Let me tell you a little something about myself: I am one of those people who adores Grease. It's one of the handful of films I can quote off by heart, and Kenickie just happened to be my absolute favourite character. At my school's year twelve Foundation Day concert, I went out of my way to be Kenickie. (Not such a difficult feat, as I went to an all-girls' school and nobody was exactly clamouring for a guy part except me.) So I was extremely saddened to hear the news that Kenickie's portrayer, Jeff Conaway, died today at age 60.
Last night I went to a football game where Olivia Newton-John was the pre-game enterainment. (She was wonderful, by the way.) It does bum me out that while I was grooving along to 'You're The One That I Want,' Kenkickie was dying, but them's the breaks, I guess. In honour of Jeff Conaway, today's post will be about the actors who well and truly defined my adolescence, all of whom have been taken too soon.
Even my mother knew who Corey Haim was, which is big considering that her grasp of pop culture ended when people stopped giving a shit about David Cassidy. It does make me sad to think that we will never again have a complete set of Coreys.
Oh, cluless Tai. Oh, interrupted Daisy. Oh, just married Sarah. After she died, I was surprised to learn how many Brittany Murphy DVDs I actually own. She's the favourite actress you never realised you loved.
Johnny Castle lifting Baby up in the air like he just don't care is STILL one of the few movie moments my friends and I actually cheer about without the aid of alcohol. Whether he's yelling at Jerry Orbach for forcing his daugther to sit in a corner (the horror!) or getting all freaky-like on a pottery wheel with Demi, Patrick Swayze had all our hearts. Also, Roadhouse. Just...just Roadhouse.
She may not have been internationally-known, but for a Home and Away addict such as myself, Belinda Emmett was a golden goddess who died when she was only 32.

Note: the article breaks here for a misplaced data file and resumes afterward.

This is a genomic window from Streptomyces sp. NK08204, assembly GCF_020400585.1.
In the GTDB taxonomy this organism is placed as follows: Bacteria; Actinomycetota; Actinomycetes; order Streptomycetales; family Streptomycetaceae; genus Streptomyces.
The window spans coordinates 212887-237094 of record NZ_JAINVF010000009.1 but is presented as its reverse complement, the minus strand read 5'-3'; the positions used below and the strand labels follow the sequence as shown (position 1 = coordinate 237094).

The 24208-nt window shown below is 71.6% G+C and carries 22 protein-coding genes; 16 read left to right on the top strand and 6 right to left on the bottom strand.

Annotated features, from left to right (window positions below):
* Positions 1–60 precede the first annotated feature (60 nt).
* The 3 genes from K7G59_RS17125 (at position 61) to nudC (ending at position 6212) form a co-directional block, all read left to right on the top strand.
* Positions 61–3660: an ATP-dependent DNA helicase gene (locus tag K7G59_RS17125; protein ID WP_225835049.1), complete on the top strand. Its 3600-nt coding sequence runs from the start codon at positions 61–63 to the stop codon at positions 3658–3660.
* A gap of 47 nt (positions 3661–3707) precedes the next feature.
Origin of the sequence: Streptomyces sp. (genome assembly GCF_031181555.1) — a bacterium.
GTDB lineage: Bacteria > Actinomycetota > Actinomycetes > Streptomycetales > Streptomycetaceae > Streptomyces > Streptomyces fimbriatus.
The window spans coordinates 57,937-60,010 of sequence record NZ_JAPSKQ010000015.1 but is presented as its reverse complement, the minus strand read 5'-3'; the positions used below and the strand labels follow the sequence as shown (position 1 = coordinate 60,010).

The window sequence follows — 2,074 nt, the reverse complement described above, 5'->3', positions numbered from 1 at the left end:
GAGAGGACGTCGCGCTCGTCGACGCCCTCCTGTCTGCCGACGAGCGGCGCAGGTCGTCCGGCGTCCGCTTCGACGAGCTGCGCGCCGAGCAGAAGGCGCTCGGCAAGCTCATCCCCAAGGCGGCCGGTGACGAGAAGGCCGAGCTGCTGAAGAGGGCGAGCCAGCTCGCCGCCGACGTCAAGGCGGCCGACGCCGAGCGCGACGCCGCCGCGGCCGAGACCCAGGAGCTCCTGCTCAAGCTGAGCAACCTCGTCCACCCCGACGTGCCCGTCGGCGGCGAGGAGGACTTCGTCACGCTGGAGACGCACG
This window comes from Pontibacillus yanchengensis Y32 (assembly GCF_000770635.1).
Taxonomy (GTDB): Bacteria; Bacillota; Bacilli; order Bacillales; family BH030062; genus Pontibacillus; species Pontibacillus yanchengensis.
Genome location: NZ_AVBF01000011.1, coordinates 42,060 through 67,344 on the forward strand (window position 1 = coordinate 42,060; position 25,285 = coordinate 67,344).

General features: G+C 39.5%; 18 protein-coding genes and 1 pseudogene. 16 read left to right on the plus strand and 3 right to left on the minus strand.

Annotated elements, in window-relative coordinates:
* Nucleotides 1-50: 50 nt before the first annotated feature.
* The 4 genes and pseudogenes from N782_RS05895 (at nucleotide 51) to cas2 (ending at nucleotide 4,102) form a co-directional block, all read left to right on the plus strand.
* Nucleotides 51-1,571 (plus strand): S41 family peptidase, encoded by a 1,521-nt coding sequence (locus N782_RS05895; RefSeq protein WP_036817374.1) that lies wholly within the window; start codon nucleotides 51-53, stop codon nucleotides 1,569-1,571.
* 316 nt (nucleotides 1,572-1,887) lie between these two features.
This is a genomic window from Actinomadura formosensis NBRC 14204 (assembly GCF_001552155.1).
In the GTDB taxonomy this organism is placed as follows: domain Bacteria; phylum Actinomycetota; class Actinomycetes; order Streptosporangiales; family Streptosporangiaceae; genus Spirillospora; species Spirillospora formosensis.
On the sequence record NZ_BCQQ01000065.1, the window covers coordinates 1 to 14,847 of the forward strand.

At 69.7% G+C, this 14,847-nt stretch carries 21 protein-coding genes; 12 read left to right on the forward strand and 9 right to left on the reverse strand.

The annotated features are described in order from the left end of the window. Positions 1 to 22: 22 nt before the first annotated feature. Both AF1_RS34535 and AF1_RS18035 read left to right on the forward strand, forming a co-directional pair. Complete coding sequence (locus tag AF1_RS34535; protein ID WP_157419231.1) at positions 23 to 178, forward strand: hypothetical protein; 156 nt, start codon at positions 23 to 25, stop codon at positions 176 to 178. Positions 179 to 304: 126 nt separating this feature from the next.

Anyone who's had even a halfhearted look around this blog knows my deep, unfaltering love for Round the Twist, so it should come as no surprise that I was devastated upon hearing that Esben Storm, the creative genius behind the show (and the guy who played Mr. Snapper) died in April this year.
I've said more than enough about my biggest childhood crush, Heath Ledger, in previous posts, but I couldn't compile a list like this without adding him. He taught us that it's okay for men to sing their hearts out on the bleachers in an attempt to woo soccer-playing feminist intellectuals.
Talk about your tragic ends. River Phoenix was the super, super talented kid we first got to know in Stand By Me. Hell, I would've gladly braved those train tracks and that leech-infested water just to call him my friend.
Ashleigh Aston Moore
Now and Then is one of those films you saw a million times, because it was just that good. It told a tale of friendship, teen romance, naked Devon Sawa...and Moore's clueless Chrissie was a highlight for many.
Principal Vernon makes the list by virtue of being in The Breakfast Club, my all-time favourite movie of all time. In the film, he was a nasty-pants of epic proportions, and his portrayal of the evil antagonist principal hit home with many a high school student.
She was the loving working mother of Lindsay Lohan in The Parent Trap, and I can remember really wanting her to be my mother as well. I also wanted to find my twin at summer camp though, so make of that what you will.
No, he's not an actor, but he occasionally did cameos in his films, so that counts, right? Doesn't take away from the fact that John Hughes was pretty damn important. He was responsible for the thinking person's teen movie. These movies had less to do with apple pie and more to do with socially awkward and downright weird teenagers desperately trying to fit in. He gave Andie a quirky fashion sense and a soft spot for cute richies named after major appliances. He gave Samantha a very memorable birthday. He gave Bender a tough childhood and a beautiful new love interest. He gave Ferris a day off. His films look and sound so very eighties, but in each of them lies a message that will go on speaking to each new generation -- you're not the only one who feels like this.
Now if you'll excuse me, I'm off to watch Grease again. And I apologise in advance to my neighbours, because I will be singing. Oh yes, I will be singing.